A new technique enables the conversion of an ordinary camera into a light-field camera capable of recording high-resolution, multiperspective images.
A team of researchers from MIT, IBM's Research Division and McGill University of Canada have signed an agreement to build and operate research facilities at the world's brightest X-ray source, the Advanced Photon Source (APS), being built at the US Department of Energy's Argonne National Laboratory in Argonne, IL.
University-industry partnership in this field was pioneered a decade ago by MIT and IBM researchers in their development and operation of beamlines at the National Synchrotron Light Source at Brookhaven National Laboratory.
The Brookhaven-MIT-IBM consortium was established under the aegis of the Center for Materials Science and Engineering and was led by Professors Robert J. Birgeneau and J. David Litster of MIT and Drs. Paul M. Horn and G. Slade Cargill III of IBM. Most of the new X-ray facilities at the APS will follow the MIT-IBM model of university-industry cooperation.
The IBM-MIT-McGill facilities at the APS also represent the first formal international consortium in the new X-ray center. "Canada's involvement in this project is a reflection of the international cooperation needed in the scientific community to understand these problems of interest to us all," said Professor Mark Sutton of McGill University, who is heading up the Canadian contribution to the program.
"Scientific research at the APS will aid in the development and understanding of new materials that may lead to improved products such as magnetic disk drives, computer chips and computer displays," said Dr. Brian R. Stephenson of IBM. Dr. Stephenson is director of the collaborative research team, known as IMM-CAT.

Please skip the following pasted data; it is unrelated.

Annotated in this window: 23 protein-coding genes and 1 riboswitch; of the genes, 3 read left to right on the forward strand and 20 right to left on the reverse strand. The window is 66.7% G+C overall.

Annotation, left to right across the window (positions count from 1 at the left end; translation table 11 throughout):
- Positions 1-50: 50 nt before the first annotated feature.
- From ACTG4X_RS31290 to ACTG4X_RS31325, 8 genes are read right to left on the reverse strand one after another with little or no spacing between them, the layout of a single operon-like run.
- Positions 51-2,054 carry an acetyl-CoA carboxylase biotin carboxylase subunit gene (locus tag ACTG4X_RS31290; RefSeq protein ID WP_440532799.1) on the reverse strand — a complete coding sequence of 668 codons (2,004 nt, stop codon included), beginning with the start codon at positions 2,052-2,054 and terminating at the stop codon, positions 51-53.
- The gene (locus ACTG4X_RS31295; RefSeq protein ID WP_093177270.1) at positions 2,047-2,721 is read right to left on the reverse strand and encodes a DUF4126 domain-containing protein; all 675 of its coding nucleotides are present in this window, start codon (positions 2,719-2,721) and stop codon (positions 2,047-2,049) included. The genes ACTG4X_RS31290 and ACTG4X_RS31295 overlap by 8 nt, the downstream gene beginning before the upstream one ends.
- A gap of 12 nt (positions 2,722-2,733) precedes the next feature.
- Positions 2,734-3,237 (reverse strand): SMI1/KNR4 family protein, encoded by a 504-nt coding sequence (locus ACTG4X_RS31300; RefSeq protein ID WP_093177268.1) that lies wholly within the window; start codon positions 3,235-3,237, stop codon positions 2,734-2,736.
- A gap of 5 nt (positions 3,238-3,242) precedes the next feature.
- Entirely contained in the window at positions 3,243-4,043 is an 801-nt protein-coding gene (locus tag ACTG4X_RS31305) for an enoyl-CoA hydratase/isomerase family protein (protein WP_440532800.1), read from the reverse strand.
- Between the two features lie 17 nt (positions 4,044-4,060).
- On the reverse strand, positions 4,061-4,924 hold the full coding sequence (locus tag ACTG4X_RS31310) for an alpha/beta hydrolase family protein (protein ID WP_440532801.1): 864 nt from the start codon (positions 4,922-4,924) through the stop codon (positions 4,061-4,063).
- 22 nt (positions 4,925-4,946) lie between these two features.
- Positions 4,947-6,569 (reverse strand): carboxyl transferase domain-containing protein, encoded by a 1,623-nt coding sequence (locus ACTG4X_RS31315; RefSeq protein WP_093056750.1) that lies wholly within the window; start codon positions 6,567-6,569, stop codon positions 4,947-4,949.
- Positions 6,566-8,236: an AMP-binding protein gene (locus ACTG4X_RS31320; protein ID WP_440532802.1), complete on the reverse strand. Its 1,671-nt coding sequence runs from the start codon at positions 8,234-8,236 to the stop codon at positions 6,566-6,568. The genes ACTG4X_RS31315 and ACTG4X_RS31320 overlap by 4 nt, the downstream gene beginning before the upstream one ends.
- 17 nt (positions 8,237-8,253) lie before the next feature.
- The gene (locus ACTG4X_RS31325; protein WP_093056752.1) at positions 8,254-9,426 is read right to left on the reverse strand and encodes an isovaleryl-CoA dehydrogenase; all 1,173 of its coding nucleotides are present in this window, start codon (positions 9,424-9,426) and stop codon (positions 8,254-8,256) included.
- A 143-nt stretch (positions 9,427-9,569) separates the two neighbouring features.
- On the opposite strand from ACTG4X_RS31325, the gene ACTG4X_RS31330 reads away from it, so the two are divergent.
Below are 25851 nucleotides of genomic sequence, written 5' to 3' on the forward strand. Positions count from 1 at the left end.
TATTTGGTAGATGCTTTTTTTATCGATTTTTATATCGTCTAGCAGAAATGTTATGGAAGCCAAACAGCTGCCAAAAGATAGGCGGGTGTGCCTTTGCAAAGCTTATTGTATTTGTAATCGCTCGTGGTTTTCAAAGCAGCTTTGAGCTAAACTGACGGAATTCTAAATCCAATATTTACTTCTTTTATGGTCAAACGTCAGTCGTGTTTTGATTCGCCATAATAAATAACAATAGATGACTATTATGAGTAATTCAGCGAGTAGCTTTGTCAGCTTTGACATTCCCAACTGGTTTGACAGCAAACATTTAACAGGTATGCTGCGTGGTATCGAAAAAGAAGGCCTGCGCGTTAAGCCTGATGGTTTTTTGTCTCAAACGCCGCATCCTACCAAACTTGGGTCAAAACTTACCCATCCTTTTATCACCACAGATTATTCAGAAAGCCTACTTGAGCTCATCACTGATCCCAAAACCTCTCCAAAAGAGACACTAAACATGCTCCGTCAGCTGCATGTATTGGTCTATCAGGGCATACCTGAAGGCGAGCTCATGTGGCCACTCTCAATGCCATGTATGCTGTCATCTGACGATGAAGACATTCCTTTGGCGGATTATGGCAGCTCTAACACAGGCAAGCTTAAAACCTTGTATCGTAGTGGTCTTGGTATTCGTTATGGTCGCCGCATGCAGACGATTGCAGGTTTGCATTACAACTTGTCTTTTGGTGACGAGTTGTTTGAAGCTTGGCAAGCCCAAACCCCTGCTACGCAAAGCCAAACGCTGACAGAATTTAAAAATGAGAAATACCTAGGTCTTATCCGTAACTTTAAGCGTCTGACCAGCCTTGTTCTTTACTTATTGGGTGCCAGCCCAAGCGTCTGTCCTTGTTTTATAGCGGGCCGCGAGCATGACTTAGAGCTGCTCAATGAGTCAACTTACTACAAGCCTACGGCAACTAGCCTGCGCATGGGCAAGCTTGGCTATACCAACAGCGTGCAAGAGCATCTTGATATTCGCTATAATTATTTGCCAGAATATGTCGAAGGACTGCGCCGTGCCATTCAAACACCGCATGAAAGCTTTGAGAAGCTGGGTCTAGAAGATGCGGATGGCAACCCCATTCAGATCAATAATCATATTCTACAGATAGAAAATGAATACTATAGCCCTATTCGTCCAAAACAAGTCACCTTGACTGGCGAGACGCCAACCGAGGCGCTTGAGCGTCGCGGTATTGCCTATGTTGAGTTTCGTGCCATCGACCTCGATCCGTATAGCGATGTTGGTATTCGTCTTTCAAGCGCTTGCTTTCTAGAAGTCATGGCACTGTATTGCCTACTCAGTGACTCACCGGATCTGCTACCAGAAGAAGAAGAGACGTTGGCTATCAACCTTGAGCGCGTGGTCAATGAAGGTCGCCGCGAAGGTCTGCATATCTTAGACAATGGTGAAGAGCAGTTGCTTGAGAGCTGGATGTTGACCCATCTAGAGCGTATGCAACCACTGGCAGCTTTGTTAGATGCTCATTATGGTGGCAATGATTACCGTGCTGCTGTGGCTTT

"The APS," said associate director Professor Simon G.J. Mochrie of the MIT Physics Department, "will allow us to study materials in greater detail and to study faster physical and chemical processes than have previously been possible."
Argonne's $467 million APS is a circular accelerator two-thirds of a mile in circumference. Tightly focused beams of APS X-rays, one trillion times more brilliant than routine medical X-rays, will allow IMM-CAT to carry out a broad range of applied and basic research in materials science, physics and chemistry.
IMM-CAT will build a total of six experimental stations at two APS beamlines, capable of supporting four experiments at a time. The MIT portion of the IMM-CAT beamline construction will be funded primarily by the National Science Foundation. Like the current Brookhaven facility, the operation of these beam lines will be supported in part by the NSF through the Center for Materials Science and Engineering.
The IMM-CAT research will emphasize processes and phenomena, such as growth of thin films, that take place over time. Individual atoms settle from a vapor onto a surface or are attracted by electrical forces from a liquid solution to collect on a surface. Using APS X-rays, the researchers expect to explore thin-film growth on time scales of a few billionths of a second.
Research into the structure of thin films of polymers (long-chained molecules) can lead to the design of improved coatings, such as those used for lubricants in magnetic disk drives and for orienting liquid crystal films in flat-panel displays.
Members of IMM-CAT will also study interfaces where layers of magnetic materials meet. This can lead to improved magnetic heads for reading data on magnetic disks used for information storage.
MIT's research by Professors Thomas J. Greytak, Mochrie, Birgeneau and Litster will exploit the high intensity of the APS x-ray beams to make possible a new generation of experiments studying the dynamics of materials at very short length scales.
Professor Marc Kastner, director of the Center for Materials Science and Engineering, commented, "This consortium represents an ideal model for cooperation in basic and applied materials research between a leading university such as MIT and a forefront technology-based American industry such as IBM."
A version of this article appeared in the June 15, 1994 issue of MIT Tech Talk (Volume 38, Number 36).